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Community Initiatives Program

Keeping up with the world

By TERESA LATCHFORD
The Era-Banner

August 15, 2006

Her e-mail list is full of friends she has met over the years, but not just those in her own community.

At 28, Newmarket's Amy Brathwaite has experienced more through travel than many twice her age. Since meeting friends she met while working in East Africa, Tanzania and Bangladesh whom she still contacts via e-mail, she always seems to know what is going on in the world.

"I remember when I was a little kid looking at National Geographic magazines and being fascinated in all the different kinds of people," Ms Brathwaite said. "I was sick of hearing my cousins tell me about their travels, so I decided it was my turn."

The former Dr. John M. Denison Secondary School graduate attended the University of Calgary to earn her undergraduate degree and continued to study international development to complete her masters at a school in Denmark.

As part of her studies, Ms Brathwaite travelled to England, Europe and Australia, then went to Tanzania as part of her placement to work as an HIV/AIDS educator, raising awareness and educating high school students about the disease.

"Tanzania is such a beautiful place -- the palm trees, oceans and once you got into the towns there were moms with babies on their hips and children playing with sticks and wheels," she said.

She was terrified about her first time in a developing country, but excited at the same time, anticipating the adventure. Some cultural differences were difficult to adapt to, she added.

"The first thing I noticed was how people aren't shy there," she laughed. "If you have a spot on your face, they ask you (about it) and people don't hesitate to tell you you're fat."

Being a North American woman in Tanzania was especially difficult because Ms Brathwaite had to change her clothing so the majority of her skin was covered as not to offend the villagers.

Also, relationships with men are different in the culture. It is rare a woman has a male that is just a friend, plus body language, gestures and speech had to be closely thought about since these things have different meanings in different parts of the world.

"You have to figure these things out on your own," she said. "It's not like they give you a list once you get there."

She then jumped at the opportunity to take a job with the United Nations to Bangladesh where she would serve as an HIV consultant and wrote a regular column for The Era-Banner, detailing her trip. The country is still the hardest to define for her -- all she could say was Bangladesh is "very intense in every way".

While there, she had feelings of guilt and frustration with children tugging on her shirt sleeve for change, but she had to refuse because the money does not support the child, but the higher rank of the begging ring that forces children to beg.

"It's really hard because I had to realize I am only one person," she said. "So I would volunteer at centres and do fundraisers instead."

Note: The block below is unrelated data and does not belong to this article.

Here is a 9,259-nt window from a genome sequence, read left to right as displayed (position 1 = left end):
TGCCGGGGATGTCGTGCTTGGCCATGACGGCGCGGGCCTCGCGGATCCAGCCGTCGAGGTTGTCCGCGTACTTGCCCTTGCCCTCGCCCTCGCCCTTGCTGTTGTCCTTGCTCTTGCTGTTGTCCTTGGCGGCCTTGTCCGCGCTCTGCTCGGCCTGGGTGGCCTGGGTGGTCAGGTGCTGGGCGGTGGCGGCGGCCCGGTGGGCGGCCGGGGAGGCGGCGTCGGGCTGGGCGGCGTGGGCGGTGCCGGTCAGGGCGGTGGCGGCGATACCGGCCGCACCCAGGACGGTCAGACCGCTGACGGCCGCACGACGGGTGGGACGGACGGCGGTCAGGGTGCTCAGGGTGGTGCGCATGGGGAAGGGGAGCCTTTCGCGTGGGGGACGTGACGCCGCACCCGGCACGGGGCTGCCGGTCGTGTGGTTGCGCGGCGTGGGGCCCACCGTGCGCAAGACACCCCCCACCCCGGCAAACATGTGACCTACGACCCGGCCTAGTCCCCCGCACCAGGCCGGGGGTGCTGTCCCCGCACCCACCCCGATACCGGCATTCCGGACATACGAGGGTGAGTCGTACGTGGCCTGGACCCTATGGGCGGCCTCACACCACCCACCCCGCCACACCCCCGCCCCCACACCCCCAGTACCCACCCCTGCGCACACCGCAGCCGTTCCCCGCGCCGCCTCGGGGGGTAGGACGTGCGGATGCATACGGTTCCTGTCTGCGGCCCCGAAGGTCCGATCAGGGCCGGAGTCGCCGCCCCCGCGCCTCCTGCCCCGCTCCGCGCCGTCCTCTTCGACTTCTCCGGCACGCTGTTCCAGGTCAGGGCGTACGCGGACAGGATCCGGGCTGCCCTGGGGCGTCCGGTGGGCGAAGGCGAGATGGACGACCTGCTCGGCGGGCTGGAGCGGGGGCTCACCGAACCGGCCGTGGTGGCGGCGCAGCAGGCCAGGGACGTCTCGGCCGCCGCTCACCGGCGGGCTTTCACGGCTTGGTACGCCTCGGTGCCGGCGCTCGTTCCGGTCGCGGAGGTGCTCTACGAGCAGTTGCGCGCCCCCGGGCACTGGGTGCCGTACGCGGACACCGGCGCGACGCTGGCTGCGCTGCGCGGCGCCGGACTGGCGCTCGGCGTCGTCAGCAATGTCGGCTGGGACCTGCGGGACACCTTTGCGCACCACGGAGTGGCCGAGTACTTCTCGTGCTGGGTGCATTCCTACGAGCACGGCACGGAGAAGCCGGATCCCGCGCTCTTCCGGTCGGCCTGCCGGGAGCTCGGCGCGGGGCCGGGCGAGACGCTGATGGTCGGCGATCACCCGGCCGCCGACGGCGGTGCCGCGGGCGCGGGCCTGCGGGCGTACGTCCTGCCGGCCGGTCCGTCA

The countries in which she has worked or studied and the people she has met and helped aren't far from her mind when she comes home to stay at her parents' Newmarket home.

Her efforts don't stop when she's home, though.

Helping Youth Through Educational Scholarships (HYTES), an organization founded by her cousin, is dedicated to sponsoring children in Kenya, Tanzania, Zambia and Guatemala with scholarships so they can attend secondary school and continue their education.

"Some of the students I have worked with are currently being sponsored," Ms Brathwaite said. "These children want their education and the only thing stopping them from getting it is the fact that they can't pay for it."

She has captured some of the people she has met on her travels and many experiences by utilizing her passion for photography. She is very excited to be sharing her photographs with area residents during her art exhibition and sale tomorrow from 6 p.m. to 9 p.m. at the York Region District School Board Education Centre on Wellington Street in Aurora. A portion of the proceeds will be go to HYTES.

"I want to spark awareness and get people to start thinking globally," she said. "I hope my pictures get something across."

Her father, Frank, is proud of his daughter's accomplishments, although he had some concerns about her travels. His concerns, however, were nothing compared to his wife's.

"I was worried about her health, but her mom was unsettled about the whole thing," he laughed. "But I think that's the job of mom, to worry."

He has observed a change in his daughter after her exploration of the world and different cultures, he said. He finds she has more confidence, poise and has become excellent with finding a solution to any problem.

"She has amazed us with some of the adventures she's had," he added. "She has to continue to follow her heart and I know she will."

Ms Brathwaite said she has always been focused on social injustice, admitting she gets stirred up and angry about some of the things going on in the world today. She wants to continue to do her part and wants others to know there are much more difficult places in which to live than in Canada.

"Yes there are challenges in the health care system here, but you can still go to a doctor," she said. "Things are not perfect here, but it's pretty damn good."

For more information about HYTES, go to www.hytes.org

"Every cow in the European Union is subsidised by $2.50 a day. That is less than what 75% of Africans have to live on."
- Jessica Williams